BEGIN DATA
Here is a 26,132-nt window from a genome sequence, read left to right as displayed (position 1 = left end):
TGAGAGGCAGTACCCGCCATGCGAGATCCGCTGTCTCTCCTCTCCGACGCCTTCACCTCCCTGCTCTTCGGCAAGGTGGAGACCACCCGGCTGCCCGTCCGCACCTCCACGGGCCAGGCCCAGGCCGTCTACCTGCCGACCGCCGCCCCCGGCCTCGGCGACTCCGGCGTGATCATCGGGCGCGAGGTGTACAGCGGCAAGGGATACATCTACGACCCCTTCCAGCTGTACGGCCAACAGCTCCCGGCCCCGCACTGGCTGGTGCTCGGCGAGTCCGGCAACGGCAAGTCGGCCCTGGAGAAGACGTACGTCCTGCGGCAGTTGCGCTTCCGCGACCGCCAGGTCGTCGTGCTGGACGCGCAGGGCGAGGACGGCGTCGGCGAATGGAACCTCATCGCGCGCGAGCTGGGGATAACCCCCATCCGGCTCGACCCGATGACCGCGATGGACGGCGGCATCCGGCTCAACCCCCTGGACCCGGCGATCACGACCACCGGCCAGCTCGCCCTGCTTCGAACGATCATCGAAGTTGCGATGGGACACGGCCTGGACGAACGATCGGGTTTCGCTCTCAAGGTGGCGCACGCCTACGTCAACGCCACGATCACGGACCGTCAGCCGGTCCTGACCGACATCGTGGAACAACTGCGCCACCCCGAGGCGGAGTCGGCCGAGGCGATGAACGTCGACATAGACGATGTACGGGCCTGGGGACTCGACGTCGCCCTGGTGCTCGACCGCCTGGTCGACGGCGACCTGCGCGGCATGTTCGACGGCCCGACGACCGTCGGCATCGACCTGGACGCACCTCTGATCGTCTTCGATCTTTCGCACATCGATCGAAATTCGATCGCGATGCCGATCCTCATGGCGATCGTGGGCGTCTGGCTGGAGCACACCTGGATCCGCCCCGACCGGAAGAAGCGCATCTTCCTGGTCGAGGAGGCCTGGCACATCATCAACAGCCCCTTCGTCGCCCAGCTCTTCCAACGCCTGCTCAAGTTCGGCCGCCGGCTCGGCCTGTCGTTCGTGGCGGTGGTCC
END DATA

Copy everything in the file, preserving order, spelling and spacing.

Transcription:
Here is a 26,132-nt window from a genome sequence, read left to right as displayed (position 1 = left end):
TGAGAGGCAGTACCCGCCATGCGAGATCCGCTGTCTCTCCTCTCCGACGCCTTCACCTCCCTGCTCTTCGGCAAGGTGGAGACCACCCGGCTGCCCGTCCGCACCTCCACGGGCCAGGCCCAGGCCGTCTACCTGCCGACCGCCGCCCCCGGCCTCGGCGACTCCGGCGTGATCATCGGGCGCGAGGTGTACAGCGGCAAGGGATACATCTACGACCCCTTCCAGCTGTACGGCCAACAGCTCCCGGCCCCGCACTGGCTGGTGCTCGGCGAGTCCGGCAACGGCAAGTCGGCCCTGGAGAAGACGTACGTCCTGCGGCAGTTGCGCTTCCGCGACCGCCAGGTCGTCGTGCTGGACGCGCAGGGCGAGGACGGCGTCGGCGAATGGAACCTCATCGCGCGCGAGCTGGGGATAACCCCCATCCGGCTCGACCCGATGACCGCGATGGACGGCGGCATCCGGCTCAACCCCCTGGACCCGGCGATCACGACCACCGGCCAGCTCGCCCTGCTTCGAACGATCATCGAAGTTGCGATGGGACACGGCCTGGACGAACGATCGGGTTTCGCTCTCAAGGTGGCGCACGCCTACGTCAACGCCACGATCACGGACCGTCAGCCGGTCCTGACCGACATCGTGGAACAACTGCGCCACCCCGAGGCGGAGTCGGCCGAGGCGATGAACGTCGACATAGACGATGTACGGGCCTGGGGACTCGACGTCGCCCTGGTGCTCGACCGCCTGGTCGACGGCGACCTGCGCGGCATGTTCGACGGCCCGACGACCGTCGGCATCGACCTGGACGCACCTCTGATCGTCTTCGATCTTTCGCACATCGATCGAAATTCGATCGCGATGCCGATCCTCATGGCGATCGTGGGCGTCTGGCTGGAGCACACCTGGATCCGCCCCGACCGGAAGAAGCGCATCTTCCTGGTCGAGGAGGCCTGGCACATCATCAACAGCCCCTTCGTCGCCCAGCTCTTCCAACGCCTGCTCAAGTTCGGCCGCCGGCTCGGCCTGTCGTTCGTGGCGGTGGTCC